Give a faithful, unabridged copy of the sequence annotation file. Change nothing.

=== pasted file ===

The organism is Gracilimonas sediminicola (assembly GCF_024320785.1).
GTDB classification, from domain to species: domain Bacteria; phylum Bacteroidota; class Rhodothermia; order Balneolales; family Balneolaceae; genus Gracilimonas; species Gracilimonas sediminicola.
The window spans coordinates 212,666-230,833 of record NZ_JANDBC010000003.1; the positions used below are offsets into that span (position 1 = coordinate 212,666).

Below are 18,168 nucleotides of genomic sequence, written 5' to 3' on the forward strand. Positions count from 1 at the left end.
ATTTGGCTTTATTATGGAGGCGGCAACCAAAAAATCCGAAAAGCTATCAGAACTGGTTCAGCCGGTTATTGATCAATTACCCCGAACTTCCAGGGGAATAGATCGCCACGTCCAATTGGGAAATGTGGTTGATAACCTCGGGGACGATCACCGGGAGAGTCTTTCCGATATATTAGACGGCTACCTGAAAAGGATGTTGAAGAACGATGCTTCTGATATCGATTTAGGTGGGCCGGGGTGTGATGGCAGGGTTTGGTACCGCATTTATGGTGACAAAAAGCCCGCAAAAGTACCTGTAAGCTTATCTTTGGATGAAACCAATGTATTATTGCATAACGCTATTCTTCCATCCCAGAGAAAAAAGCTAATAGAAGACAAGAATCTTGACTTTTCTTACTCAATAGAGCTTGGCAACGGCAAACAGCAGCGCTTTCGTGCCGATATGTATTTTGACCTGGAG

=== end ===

The organism is Gracilimonas sediminicola (assembly GCF_024320785.1).
GTDB classification, from domain to species: domain Bacteria; phylum Bacteroidota; class Rhodothermia; order Balneolales; family Balneolaceae; genus Gracilimonas; species Gracilimonas sediminicola.
The window spans coordinates 212,666-230,833 of record NZ_JANDBC010000003.1; the positions used below are offsets into that span (position 1 = coordinate 212,666).

Below are 18,168 nucleotides of genomic sequence, written 5' to 3' on the forward strand. Positions count from 1 at the left end.
ATTTGGCTTTATTATGGAGGCGGCAACCAAAAAATCCGAAAAGCTATCAGAACTGGTTCAGCCGGTTATTGATCAATTACCCCGAACTTCCAGGGGAATAGATCGCCACGTCCAATTGGGAAATGTGGTTGATAACCTCGGGGACGATCACCGGGAGAGTCTTTCCGATATATTAGACGGCTACCTGAAAAGGATGTTGAAGAACGATGCTTCTGATATCGATTTAGGTGGGCCGGGGTGTGATGGCAGGGTTTGGTACCGCATTTATGGTGACAAAAAGCCCGCAAAAGTACCTGTAAGCTTATCTTTGGATGAAACCAATGTATTATTGCATAACGCTATTCTTCCATCCCAGAGAAAAAAGCTAATAGAAGACAAGAATCTTGACTTTTCTTACTCAATAGAGCTTGGCAACGGCAAACAGCAGCGCTTTCGTGCCGATATGTATTTTGACCTGGAG